Copyright

How the Federal Reserve System Serves the Government

Instructor: Tammy Galloway

Tammy teaches business courses at the post-secondary and secondary level and has a master's of business administration in finance.

In this lesson, we'll explore the functions of the Federal Reserve System. You'll learn the services they provide for the government and banks, and we'll also discuss how the Federal Reserve affects the economy.

What is the Federal Reserve?

Tanya is a finance major at an Ivy League college. During the first week of school, the finance club is touring a local Federal Reserve Bank. As they're traveling to the bank, Tanya tells her finance professor she's excited to see how money is printed at the Federal Reserve Bank. The finance professor tells Tanya, ''Many think Federal Reserve Banks print money; however, that's one of the biggest misconceptions.''

For the rest of this lesson, we'll explore the purpose of the Federal Reserve Banks and how they serve the government and banks and maintain the economy.

Federal Reserve Banks

After the finance club arrives at the Federal Reserve Bank, they're greeted by Lynn, their tour guide and speaker. Lynn starts the tour by showing the group a 30-foot map of the 12 Federal Reserve Banks. The Federal Reserve Banks are strategically located throughout the United States to serve banks and the government.

Federal Reserve Bank

The Federal Reserve is managed by a Board of Governors in Washington, D.C. and each Federal Reserve Bank has a 9-member Board of Directors who oversee the daily operations.

The Federal Reserve, also called the Fed, handles financial transactions for the government. The Fed receives deposits from taxes, makes payments for government debt, completes wire transfers, and much more. Essentially, the Federal Reserve is the bank for the government.

The Federal Reserve also supervises and regulates banks, loans banks money, and sets reserve requirements. For example, you probably can't imagine trying to withdraw money from a bank and hearing the teller say, ''Sorry, we don't have the money at this time.'' This is because banks are required to maintain a certain amount of cash on hand called reserves. The Federal Reserve Board of Directors determines the reserve percentages, which range from 3% - 10%, depending on certain factors.

''For example, during Christmastime, do you believe the reserve requirements increase or decrease?,'' asks Lynn. The members of the finance club all say ''increases.'' Lynn asked, ''Why?'' Tanya raises her hand and explains that bank customers need more money during this time for gifts and travel. Lynn says, ''Exactly!''

During periods of heavy withdrawals, such as Christmastime, banks may need to borrow money to meet demand. If other financial institutions cannot meet the bank's loan request, they borrow money from the Fed. The Fed does not loan the banks money for free; they charge banks a discount rate, a percentage to borrow money, which can affect the consumer's cost for a loan.

The Cost of Borrowing

Lynn explains if banks can't borrow money for free, neither can consumers. Banks charge consumers interest. Interest is the consumer's cost to borrow money. Lynn tells the finance club to put on their thinking caps for the next question.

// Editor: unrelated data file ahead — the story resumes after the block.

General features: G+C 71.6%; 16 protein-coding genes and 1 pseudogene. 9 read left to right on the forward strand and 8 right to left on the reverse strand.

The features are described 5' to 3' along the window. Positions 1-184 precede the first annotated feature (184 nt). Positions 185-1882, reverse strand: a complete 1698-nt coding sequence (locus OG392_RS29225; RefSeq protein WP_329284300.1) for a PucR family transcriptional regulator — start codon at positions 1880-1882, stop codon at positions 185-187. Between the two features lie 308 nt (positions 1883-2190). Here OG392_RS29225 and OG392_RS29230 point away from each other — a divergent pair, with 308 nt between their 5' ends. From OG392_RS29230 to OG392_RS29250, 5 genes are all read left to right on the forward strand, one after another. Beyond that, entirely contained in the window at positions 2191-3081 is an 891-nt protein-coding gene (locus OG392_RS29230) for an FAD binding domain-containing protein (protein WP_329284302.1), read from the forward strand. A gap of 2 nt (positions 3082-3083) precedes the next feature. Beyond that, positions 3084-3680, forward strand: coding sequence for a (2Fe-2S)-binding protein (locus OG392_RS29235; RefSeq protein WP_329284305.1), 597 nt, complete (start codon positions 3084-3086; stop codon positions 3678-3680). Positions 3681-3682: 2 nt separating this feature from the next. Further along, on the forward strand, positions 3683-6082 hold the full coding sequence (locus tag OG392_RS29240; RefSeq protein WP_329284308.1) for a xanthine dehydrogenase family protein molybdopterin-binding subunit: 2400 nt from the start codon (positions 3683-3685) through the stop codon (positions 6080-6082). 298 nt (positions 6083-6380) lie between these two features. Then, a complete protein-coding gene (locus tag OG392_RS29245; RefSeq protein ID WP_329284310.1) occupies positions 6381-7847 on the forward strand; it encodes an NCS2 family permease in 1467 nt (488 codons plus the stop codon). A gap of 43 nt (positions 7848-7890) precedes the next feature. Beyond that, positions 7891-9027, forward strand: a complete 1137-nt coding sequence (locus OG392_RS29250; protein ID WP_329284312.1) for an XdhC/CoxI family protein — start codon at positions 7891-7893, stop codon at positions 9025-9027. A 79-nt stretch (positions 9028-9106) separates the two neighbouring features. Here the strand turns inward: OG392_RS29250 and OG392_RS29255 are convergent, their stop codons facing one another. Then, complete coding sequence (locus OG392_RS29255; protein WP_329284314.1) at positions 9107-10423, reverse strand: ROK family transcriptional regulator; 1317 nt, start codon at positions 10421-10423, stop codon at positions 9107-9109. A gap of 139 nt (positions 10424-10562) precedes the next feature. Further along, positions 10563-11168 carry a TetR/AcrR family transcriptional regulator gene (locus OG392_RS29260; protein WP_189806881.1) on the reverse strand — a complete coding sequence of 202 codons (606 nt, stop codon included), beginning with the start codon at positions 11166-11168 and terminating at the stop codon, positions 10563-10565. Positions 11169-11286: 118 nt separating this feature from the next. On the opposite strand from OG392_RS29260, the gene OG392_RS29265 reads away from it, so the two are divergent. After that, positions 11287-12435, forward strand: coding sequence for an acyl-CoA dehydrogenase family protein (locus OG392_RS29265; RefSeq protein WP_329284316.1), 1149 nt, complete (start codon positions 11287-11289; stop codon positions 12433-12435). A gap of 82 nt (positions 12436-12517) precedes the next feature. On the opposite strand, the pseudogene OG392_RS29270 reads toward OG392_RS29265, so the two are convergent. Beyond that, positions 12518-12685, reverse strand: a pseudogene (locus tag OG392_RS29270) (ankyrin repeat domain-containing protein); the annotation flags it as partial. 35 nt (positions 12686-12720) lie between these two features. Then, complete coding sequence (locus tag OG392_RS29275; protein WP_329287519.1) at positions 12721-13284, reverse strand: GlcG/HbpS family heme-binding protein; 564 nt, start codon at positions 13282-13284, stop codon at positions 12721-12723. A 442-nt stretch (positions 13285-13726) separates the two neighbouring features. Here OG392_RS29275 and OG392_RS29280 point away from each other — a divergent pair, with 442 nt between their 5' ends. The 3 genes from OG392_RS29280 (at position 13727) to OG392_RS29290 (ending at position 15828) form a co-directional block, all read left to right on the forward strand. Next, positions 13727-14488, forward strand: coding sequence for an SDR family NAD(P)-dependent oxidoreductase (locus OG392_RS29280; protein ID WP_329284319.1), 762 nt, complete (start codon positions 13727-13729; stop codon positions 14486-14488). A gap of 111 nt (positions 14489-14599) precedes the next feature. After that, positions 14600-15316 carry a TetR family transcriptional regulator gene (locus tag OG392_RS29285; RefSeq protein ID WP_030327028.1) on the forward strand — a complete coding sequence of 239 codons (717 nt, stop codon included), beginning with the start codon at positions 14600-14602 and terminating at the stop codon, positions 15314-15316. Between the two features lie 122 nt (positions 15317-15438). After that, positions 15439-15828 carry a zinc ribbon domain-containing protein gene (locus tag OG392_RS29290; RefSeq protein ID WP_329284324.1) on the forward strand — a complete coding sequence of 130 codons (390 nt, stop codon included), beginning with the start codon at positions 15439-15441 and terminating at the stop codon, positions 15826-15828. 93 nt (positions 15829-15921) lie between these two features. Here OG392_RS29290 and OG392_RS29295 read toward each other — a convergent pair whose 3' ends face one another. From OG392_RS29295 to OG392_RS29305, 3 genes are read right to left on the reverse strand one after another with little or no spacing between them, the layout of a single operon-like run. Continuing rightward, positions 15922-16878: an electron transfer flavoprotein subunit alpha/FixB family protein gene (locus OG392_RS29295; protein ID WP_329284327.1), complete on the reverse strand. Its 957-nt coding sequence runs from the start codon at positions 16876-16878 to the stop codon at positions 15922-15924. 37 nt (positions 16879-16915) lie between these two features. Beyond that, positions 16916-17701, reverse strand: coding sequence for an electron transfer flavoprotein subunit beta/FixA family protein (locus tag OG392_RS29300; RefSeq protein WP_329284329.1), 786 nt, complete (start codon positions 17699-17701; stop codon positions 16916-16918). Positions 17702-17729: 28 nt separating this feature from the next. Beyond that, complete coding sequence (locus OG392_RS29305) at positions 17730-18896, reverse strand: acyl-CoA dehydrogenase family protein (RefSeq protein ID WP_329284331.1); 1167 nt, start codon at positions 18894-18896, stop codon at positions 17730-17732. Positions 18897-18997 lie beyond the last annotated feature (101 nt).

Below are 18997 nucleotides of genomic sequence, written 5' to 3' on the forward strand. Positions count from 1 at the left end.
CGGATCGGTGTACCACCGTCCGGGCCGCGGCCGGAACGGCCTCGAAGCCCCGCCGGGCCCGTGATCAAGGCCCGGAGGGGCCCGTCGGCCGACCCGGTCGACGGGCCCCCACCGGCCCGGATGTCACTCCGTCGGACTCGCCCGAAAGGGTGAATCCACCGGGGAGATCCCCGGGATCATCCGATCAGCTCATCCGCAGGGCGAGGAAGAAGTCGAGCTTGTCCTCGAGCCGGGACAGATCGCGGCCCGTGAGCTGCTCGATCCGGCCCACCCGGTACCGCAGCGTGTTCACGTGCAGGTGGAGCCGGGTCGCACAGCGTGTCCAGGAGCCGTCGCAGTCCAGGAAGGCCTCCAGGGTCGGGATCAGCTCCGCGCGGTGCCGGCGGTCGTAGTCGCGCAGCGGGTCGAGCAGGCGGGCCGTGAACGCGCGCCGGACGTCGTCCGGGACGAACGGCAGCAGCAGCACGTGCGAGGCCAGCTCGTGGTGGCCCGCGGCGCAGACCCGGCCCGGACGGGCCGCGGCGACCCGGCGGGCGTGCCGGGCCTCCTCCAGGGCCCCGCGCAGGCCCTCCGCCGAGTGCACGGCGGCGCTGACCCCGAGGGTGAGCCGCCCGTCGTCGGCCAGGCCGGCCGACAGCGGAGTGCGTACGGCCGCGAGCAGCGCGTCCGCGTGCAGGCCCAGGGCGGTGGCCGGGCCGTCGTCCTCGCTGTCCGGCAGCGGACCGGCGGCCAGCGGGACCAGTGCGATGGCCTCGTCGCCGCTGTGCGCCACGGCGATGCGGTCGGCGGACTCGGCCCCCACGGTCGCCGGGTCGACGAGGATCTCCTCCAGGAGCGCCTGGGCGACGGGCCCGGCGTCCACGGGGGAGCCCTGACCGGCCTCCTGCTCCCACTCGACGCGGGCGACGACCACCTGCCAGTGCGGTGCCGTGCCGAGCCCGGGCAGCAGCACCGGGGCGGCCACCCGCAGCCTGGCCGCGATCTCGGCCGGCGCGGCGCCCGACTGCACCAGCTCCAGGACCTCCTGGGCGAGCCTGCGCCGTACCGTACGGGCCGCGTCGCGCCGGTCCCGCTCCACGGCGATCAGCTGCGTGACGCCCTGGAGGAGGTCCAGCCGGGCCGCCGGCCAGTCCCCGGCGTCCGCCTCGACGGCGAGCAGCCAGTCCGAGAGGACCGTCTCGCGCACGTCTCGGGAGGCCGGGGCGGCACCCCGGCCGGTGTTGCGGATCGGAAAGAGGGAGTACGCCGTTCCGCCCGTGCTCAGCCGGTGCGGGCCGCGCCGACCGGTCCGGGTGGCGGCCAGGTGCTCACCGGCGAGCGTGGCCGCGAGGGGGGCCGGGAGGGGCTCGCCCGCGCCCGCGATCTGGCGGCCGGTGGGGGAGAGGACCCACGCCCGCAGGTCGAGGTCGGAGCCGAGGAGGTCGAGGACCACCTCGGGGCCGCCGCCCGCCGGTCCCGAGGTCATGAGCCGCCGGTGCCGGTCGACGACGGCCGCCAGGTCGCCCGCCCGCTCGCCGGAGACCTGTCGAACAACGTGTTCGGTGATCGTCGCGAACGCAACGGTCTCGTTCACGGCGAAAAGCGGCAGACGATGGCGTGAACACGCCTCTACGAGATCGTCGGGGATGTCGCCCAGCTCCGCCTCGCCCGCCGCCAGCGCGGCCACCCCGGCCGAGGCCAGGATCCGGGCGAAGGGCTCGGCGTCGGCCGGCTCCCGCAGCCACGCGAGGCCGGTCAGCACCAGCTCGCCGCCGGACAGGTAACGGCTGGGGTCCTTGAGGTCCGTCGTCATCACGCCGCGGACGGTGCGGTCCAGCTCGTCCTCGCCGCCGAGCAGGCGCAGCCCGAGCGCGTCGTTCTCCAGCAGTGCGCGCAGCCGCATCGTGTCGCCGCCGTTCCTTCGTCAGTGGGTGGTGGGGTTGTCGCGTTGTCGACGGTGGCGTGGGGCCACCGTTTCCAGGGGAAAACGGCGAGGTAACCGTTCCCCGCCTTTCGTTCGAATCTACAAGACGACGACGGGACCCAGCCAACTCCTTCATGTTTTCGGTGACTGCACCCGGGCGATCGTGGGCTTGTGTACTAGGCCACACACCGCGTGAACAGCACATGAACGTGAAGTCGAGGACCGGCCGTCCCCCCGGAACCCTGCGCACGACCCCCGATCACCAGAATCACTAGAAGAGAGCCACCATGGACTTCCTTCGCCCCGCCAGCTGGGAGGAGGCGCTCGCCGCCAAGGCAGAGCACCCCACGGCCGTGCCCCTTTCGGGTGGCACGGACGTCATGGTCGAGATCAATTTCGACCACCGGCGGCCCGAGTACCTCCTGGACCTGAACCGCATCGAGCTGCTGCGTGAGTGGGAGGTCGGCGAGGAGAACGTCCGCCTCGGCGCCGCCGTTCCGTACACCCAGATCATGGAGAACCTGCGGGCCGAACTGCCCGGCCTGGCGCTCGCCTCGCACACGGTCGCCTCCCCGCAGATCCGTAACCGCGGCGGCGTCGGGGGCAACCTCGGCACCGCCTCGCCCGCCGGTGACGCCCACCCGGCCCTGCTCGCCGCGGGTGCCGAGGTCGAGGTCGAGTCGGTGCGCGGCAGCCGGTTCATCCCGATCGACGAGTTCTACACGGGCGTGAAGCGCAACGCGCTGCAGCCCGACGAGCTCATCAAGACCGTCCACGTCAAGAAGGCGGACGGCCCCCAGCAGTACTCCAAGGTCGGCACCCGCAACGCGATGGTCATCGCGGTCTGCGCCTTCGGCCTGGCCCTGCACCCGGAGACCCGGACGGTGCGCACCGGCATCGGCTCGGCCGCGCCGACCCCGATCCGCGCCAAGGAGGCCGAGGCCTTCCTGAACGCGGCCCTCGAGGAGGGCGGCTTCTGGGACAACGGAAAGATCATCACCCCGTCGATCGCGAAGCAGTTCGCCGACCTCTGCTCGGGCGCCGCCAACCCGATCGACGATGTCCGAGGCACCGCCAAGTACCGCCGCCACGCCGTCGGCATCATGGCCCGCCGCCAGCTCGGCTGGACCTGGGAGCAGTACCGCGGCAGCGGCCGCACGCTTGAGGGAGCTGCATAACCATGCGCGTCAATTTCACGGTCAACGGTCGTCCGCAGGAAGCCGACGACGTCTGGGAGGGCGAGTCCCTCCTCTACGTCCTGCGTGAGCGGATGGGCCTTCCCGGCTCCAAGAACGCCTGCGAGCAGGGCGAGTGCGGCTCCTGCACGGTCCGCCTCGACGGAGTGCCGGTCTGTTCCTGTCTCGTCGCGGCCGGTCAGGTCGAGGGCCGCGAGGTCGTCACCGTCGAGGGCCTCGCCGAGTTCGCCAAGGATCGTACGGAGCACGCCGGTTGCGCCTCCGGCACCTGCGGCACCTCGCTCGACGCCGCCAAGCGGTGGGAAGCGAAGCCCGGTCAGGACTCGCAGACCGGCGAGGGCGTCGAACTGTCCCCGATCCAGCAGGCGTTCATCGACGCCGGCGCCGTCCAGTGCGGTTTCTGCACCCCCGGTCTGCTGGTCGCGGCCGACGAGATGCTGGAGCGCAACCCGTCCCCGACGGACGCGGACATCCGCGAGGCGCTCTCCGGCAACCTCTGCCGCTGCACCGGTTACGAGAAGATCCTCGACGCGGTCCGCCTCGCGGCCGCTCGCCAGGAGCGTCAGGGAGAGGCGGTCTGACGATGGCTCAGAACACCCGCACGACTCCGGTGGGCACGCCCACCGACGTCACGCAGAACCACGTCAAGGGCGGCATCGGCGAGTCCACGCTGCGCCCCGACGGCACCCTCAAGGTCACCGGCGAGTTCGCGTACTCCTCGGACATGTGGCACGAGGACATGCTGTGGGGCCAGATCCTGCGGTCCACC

Lynn asks, ''If the Feds increase the reserve requirements, do banks have more or less money to loan?'' The finance club members think for a moment and say ''less.'' If the banks have less money, the interest rates they charge to consumers will increase since money is not readily available.

Oppositely, if the Feds decrease the reserve requirements, banks have more money to loan consumers and can reduce the interest rates they charge. The Feds can also affect the money supply by a committee within the organization called the Federal Open Market Committee (FOMC).

Federal Open Market Committee

The Federal Open Market Committee is within the Federal Reserve. The FOMC manages the country's money supply. Controlling the supply of money is important because too much or too little money can hurt the economy.

To stabilize the economy, the FOMC buys and sells government stocks and bonds. The government, like individuals and companies, invests money in the stock and bond markets. Investing in stock means purchasing a percentage of a company in exchange for voting on the company's major decisions and for a possible return on your investment in the future.

To unlock this lesson you must be a Study.com Member.
Create your account

Register to view this lesson

Are you a student or a teacher?

Unlock Your Education

See for yourself why 30 million people use Study.com

Become a Study.com member and start learning now.
Become a Member  Back
What teachers are saying about Study.com
Try it risk-free for 30 days

Earning College Credit

Did you know… We have over 200 college courses that prepare you to earn credit by exam that is accepted by over 1,500 colleges and universities. You can test out of the first two years of college and save thousands off your degree. Anyone can earn credit-by-exam regardless of age or education level.

To learn more, visit our Earning Credit Page

Transferring credit to the school of your choice

Not sure what college you want to attend yet? Study.com has thousands of articles about every imaginable degree, area of study and career path that can help you find the school that's right for you.

Create an account to start this course today
Try it risk-free for 30 days!
Create an account
Support